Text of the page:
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Exhibit highlights photographer's career
The Canadian Jewish News
By Rita Poliakov
April 29, 2010

TORONTO —There are about 65 faces in Toronto’s Market Gallery. Some are laughing, some are smiling, some are lost in thought.

Al Gilbert has photographed everyone from talk-show host Larry King to former Israeli prime minister David Ben-Gurion. Talk-show host Larry King is there. Former Toronto mayor Mel Lastman is there. Israeli Prime Minister Benjamin Netanyahu is there. And they all have one thing in common.

Well, one person.

Al Gilbert.

Gilbert is a Toronto photographer who is known not only for his expert use of light and ability to bring out his subject’s personality in a few shots but also for the subjects themselves.

Gilbert, whose career has spanned more than 60 years, has taken photos of hundreds of celebrities and politicians, including U.S. Vice-President Joe Biden, former Israeli prime minister David Ben-Gurion and, one of his personal favourites, Beverly Harvard, the first black female to run a major police department in the United States.

About 65 of Gilbert’s photos are on display at the Market Gallery in St. Lawrence Market. Called “Facets of Fame,” the exhibit, which launched last week and runs until Sept. 11, explores both Gilbert’s career and the evolution of his studio, Gilbert Studios, which was founded by his father, Nathan Gittelmacher, in 1922.

“I ended up in the early years learning to print [photos] and work with glass plates, but [my father] realized early, if my son doesn’t learn to see light, he’ll go nowhere,” Gilbert, who started experimenting with natural light before colour photos came out, said at the exhibit launch.

“I would play with colour pieces of paper and have it reflect… in someone face. In the late ’40s… colour hit… it was a miracle.”

When he was still in school in the 1950s, Gilbert asked a local radio station if he could photograph the celebrities that the station interviewed and create postcards to sell. The first celebrity he photographed was singer Frank Sinatra. Since then, he has taken shots of hundreds of celebrities, and has donated many of his photos to the Ontario Jewish Archives, which organized the Market Gallery exhibit.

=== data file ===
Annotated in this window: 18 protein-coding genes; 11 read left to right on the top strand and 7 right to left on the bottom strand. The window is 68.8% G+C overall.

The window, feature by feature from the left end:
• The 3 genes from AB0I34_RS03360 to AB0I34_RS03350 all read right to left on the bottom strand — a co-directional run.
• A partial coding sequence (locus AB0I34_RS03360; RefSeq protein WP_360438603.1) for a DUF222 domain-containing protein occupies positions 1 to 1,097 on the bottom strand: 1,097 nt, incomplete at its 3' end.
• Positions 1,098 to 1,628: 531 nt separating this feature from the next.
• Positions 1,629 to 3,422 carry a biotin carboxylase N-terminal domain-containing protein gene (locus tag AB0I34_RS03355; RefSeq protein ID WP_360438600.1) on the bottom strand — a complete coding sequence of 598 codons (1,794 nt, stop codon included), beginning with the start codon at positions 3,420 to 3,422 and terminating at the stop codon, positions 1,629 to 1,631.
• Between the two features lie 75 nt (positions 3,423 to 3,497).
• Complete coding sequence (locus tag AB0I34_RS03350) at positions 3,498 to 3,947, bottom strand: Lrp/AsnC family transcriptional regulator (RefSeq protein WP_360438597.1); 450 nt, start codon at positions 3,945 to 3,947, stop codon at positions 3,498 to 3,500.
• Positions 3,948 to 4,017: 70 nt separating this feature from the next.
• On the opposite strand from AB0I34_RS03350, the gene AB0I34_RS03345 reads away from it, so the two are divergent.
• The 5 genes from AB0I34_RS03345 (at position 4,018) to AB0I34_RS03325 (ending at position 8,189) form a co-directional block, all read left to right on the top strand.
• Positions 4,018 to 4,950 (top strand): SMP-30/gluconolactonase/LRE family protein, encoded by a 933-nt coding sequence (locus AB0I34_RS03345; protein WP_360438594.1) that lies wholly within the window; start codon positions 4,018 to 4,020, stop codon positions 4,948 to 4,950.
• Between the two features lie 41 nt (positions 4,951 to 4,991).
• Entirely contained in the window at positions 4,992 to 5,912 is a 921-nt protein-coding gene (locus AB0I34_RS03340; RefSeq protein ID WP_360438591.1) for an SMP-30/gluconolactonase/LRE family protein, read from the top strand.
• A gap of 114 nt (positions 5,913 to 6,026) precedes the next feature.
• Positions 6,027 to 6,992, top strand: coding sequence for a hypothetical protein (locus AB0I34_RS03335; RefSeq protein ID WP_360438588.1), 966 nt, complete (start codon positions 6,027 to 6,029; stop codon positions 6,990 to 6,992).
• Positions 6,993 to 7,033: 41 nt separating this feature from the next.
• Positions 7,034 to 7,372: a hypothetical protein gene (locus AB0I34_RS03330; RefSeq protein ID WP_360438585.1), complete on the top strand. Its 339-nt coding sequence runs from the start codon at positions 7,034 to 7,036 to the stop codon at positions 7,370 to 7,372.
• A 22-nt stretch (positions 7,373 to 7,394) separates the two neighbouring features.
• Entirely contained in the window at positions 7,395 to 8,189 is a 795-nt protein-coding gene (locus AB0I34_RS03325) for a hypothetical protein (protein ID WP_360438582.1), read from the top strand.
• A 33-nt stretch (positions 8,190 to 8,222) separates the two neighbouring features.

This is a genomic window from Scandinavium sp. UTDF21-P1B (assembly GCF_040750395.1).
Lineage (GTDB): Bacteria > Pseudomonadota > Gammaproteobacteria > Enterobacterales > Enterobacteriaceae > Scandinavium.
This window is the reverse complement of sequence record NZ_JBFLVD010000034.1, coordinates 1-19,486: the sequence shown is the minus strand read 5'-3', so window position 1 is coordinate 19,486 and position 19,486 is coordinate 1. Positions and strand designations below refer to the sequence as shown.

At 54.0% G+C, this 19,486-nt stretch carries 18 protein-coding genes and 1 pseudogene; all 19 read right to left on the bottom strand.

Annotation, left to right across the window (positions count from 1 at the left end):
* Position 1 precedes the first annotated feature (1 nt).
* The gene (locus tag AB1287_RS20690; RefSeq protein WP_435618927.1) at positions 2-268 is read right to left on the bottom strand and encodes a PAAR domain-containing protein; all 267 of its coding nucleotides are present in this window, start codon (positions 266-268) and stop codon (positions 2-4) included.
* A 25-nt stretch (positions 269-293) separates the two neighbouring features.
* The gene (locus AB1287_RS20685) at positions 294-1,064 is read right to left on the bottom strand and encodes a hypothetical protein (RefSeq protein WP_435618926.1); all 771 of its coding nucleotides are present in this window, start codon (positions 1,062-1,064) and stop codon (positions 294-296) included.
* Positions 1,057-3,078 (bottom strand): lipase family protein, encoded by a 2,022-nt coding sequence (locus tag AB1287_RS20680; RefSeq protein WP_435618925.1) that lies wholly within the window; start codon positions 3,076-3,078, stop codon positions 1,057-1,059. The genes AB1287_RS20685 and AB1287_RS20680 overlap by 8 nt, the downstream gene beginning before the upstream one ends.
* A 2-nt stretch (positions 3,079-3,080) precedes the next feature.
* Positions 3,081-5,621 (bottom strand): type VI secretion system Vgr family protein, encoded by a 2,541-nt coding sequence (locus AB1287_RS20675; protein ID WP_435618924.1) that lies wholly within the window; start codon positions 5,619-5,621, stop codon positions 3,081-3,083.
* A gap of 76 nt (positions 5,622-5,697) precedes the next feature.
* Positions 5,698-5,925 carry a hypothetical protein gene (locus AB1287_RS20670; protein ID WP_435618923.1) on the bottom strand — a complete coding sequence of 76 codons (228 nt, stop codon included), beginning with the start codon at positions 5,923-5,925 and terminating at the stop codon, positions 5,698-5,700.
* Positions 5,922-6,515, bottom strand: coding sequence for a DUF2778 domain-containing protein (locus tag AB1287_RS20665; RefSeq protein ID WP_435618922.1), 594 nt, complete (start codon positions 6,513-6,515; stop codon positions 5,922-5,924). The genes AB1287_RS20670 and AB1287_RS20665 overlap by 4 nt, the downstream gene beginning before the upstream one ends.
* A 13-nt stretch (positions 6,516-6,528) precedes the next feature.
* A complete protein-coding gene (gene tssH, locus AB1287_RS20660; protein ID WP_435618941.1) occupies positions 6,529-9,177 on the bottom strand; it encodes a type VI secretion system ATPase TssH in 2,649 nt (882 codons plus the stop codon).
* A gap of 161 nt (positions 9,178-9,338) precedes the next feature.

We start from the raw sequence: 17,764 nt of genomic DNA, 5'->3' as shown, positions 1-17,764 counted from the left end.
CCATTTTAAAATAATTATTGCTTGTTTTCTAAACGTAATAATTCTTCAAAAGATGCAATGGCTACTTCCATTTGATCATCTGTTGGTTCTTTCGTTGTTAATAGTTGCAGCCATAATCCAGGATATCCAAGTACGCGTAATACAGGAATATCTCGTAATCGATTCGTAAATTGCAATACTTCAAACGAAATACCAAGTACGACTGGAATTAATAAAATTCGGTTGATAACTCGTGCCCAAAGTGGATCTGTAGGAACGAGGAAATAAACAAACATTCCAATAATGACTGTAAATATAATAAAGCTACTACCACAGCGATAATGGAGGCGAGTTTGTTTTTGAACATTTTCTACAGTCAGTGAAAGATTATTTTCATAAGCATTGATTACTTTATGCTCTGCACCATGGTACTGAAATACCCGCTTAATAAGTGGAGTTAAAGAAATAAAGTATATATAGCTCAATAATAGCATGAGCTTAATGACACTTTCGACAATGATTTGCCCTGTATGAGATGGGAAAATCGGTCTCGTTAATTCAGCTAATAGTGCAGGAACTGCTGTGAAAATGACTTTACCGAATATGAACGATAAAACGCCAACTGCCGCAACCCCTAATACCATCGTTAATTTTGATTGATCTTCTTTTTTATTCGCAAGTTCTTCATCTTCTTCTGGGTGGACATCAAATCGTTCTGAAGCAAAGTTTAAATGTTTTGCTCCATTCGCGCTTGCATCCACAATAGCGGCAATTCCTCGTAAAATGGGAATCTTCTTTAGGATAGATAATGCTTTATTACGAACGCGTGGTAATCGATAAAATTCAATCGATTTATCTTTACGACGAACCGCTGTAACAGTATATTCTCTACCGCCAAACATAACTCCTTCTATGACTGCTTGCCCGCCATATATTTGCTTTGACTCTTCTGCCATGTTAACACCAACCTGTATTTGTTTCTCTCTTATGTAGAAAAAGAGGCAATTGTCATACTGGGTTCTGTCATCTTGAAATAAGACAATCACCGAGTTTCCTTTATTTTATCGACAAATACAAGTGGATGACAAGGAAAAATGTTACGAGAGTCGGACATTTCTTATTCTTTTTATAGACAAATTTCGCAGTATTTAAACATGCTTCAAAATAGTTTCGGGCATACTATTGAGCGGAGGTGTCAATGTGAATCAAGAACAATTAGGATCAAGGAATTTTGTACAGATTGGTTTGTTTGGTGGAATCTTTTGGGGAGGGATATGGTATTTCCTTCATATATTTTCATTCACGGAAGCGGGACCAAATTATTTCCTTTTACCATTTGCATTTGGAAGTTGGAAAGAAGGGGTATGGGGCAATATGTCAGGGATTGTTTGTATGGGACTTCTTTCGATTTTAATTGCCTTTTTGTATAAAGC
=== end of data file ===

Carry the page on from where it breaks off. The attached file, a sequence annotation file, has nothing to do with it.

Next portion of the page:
Taking photos of celebrities and political figures is a hobby for Gilbert, who relies on his reputation.

“Once you have that, it’s easy to get the rest. You say, ‘I’m going to be in Washington, I’m going to photograph an ambassador.’”

One of his more memorable subjects was Ben-Gurion, who visited Toronto in 1960.

Gilbert was tipped off by a Toronto rabbi.

“[He] said, ‘Al, get your damn camera and get to the Royal York [Hotel],’” Gilbert said. “When they opened the door and let me in, [I saw] there was a meeting going on... [Ben-Gurion said], ‘How many [shots] do you need to take?’ I said four, he said, ‘You can take five.’”

Looking around at his photos, Gilbert insisted that he has never been intimidated by his subjects.

“I’ve never been nervous to take a photo. I take charge,” Gilbert said. “I prefer doing portraits. It gives me the chance to work with people, to be able to control them, and it’s exciting.”

The “Facets of Fame” exhibit, which was organized by Ellen Scheinberg and Melinda Richter of the Ontario Jewish Archives, includes a section for prominent Torontonians and prominent Jewish Torontonians Paul Reichmann and Mel Lastman. The exhibit also has a section dedicated to family photos taken by his father.

For Scheinberg, the director of the Ontario Jewish Archives, these are some of her favourites.

“I love the Gilbert Studio photos from the ’20s and ’30s. His father had a sense of humour,” she said, using a photo of Gilbert’s mother in a pirate costume as an example. “It’s just so charming.”

For Esterita Rajsky, who visited the exhibit’s launch last week, the photos are more than just headshots.

“He captures expression. They’re not just pictures, it’s not just a still. They all look as though they’re pensive or laughing,” she said. “I think he’s a fine photographer.”

Link to article on the CJN website >>